This Week at TravelGolf.com: April 4, 2006
Karrie Webb's shot heard
(or not) 'round the world
The Associated Press called it "one of the most dramatic shots ever struck in a major," yet Karrie Webb's chip-in on 18 appears to be just an afterthought.
For most media outlets, the story was more about Michelle Wie's do-or-die chip on 18, and her stellar performance. Sorry Karrie, historical brilliance doesn't seem to carry the weight it once did.
It has truly been an interesting time since Webb's stunning, comeback victory at the Kraft Nabisco Championship, the first major of the LPGA season. The two golfers most mentioned since have been Wie and Phil Mickelson. Yet Webb is the one who truly accomplished something.
Nothing against Mickelson's 28-under obliteration of the BellSouth field. Lefty was out of his mind, but it wasn't in a very important event. And Wie was outstanding in her own right, showing again that as a teenager, she can compete with the best women golfers in the world.
But only Webb was truly magnificent. Coming back from a third-round 76, a round that should have left her for dead, Webb fired a day's-best 65 on Sunday. Though by all judging standards, her day should have ended with a 66 or 67.
Because on No.18, Webb chipped in from 116 yards.
"It was straight at the pin and I wanted it to get close so I had a good birdie chance," Webb said afterward. "And when it went in, I just couldn't believe it. I think my heart just about jumped out of my chest, because it was aching for about five minutes after."
It was the type of shot that should define a tournament and live in people's minds. Think Larry Mize or Tom Watson. To make a shot like that, on the 72nd hole of a major? That's just phenomenal.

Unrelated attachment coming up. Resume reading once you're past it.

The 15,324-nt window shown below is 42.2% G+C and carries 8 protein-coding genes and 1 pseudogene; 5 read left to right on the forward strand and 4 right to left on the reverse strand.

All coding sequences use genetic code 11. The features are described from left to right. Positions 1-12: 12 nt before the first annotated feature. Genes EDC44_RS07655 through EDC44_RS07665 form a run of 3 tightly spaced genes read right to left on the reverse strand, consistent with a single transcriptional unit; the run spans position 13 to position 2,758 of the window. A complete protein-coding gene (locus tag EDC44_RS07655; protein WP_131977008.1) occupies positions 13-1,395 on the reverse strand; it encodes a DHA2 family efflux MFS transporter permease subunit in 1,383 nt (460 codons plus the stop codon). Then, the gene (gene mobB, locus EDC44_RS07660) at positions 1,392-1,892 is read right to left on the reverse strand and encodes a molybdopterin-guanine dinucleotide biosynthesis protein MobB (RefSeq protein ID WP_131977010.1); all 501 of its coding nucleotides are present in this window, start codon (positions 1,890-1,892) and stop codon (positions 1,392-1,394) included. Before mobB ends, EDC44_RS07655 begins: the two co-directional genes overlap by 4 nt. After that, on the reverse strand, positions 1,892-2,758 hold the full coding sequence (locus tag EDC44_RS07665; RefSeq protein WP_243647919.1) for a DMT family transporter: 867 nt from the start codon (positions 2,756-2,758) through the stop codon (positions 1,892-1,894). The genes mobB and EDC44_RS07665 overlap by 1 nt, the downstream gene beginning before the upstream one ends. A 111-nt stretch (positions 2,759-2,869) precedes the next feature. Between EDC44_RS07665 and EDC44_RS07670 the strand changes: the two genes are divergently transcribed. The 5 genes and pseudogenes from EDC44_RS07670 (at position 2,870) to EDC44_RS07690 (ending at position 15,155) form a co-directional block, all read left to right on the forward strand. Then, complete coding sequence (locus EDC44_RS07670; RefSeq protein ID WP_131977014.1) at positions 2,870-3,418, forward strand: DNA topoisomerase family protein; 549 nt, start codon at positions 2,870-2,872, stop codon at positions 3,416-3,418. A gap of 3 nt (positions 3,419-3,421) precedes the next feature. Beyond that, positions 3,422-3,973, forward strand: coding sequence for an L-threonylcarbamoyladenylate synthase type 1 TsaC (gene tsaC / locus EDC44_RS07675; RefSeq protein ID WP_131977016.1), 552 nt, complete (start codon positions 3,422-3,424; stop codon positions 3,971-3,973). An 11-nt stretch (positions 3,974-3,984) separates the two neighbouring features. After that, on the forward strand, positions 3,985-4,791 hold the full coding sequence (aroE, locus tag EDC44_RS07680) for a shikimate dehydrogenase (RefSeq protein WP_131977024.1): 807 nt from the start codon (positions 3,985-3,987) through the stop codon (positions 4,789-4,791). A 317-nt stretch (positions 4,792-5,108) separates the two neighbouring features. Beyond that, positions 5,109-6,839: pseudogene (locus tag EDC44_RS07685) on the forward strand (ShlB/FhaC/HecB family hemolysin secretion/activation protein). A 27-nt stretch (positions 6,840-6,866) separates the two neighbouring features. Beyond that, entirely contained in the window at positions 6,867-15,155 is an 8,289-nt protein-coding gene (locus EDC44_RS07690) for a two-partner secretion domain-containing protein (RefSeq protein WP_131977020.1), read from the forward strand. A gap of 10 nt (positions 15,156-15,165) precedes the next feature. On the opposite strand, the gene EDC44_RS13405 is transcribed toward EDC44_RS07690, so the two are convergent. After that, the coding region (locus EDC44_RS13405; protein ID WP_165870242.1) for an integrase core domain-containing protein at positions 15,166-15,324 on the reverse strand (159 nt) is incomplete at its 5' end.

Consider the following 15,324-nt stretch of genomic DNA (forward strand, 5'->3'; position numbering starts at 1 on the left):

Lorena Ochoa managed to finish tied with Webb but the ensuing playoff ended after just one hole - a Webb birdie won it. It was the Australian's seventh major victory, and the 31st of her career.
So while baseball writers are scribbling about Anna Benson, and Kobe Bryant draws more headlines in the NBA than does Tim Duncan, the LPGA finds itself in the same boat.
The story is now Wie and on her the light will continue to shine. But don't forget what Webb did this weekend, because what she did mattered. She won a major in glorious style, and stood up to take the spot of Annika Sorenstam's biggest challenger.
As always, TravelGolf.com welcomes your comments.
So you're headed for Augusta, anxious to see the game's best on American golf's most sacred grounds. But you can only watch the superstars for so long before you start to feel woefully insignificant. Relax. Besides watching golf, there's a lot to do in the Augusta area during Masters week, from teeing it up on a local course, to celebrity watching, to fishing. Here then, is your non-Augusta National guide to Augusta during the 2006 Masters.
Also: Georgia state parks bring great golf sans urban hustle
The Masters is upon us and Augusta National is growing - again. How big is too big? Travel to Orlando for great Florida golf and some solid deals as recommended by Tim McDonald (plus some tracks to avoid). Equipment guru Kiel Christianson on the latest slice-curing driver. Bloggers rip into Rush Limbaugh and more, on this edition of TravelGolf.com This Week. Hosted by Dave Berner.
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It's not easy finding a good place to play in the New Jersey area. The majority of courses are private and unimpeachable to the average golfer. Unfortunately, the public courses are often not the best to play, either. Hendricks Field Golf Course is one of those municipal courses that maintenance and manners forgot. So while, yes, there are some solid public courses you can hunt down in New Jersey, Hendricks isn't one of them.
Also: Wide-open Saturdays at Galloping Hill in Kenilworth, N.J.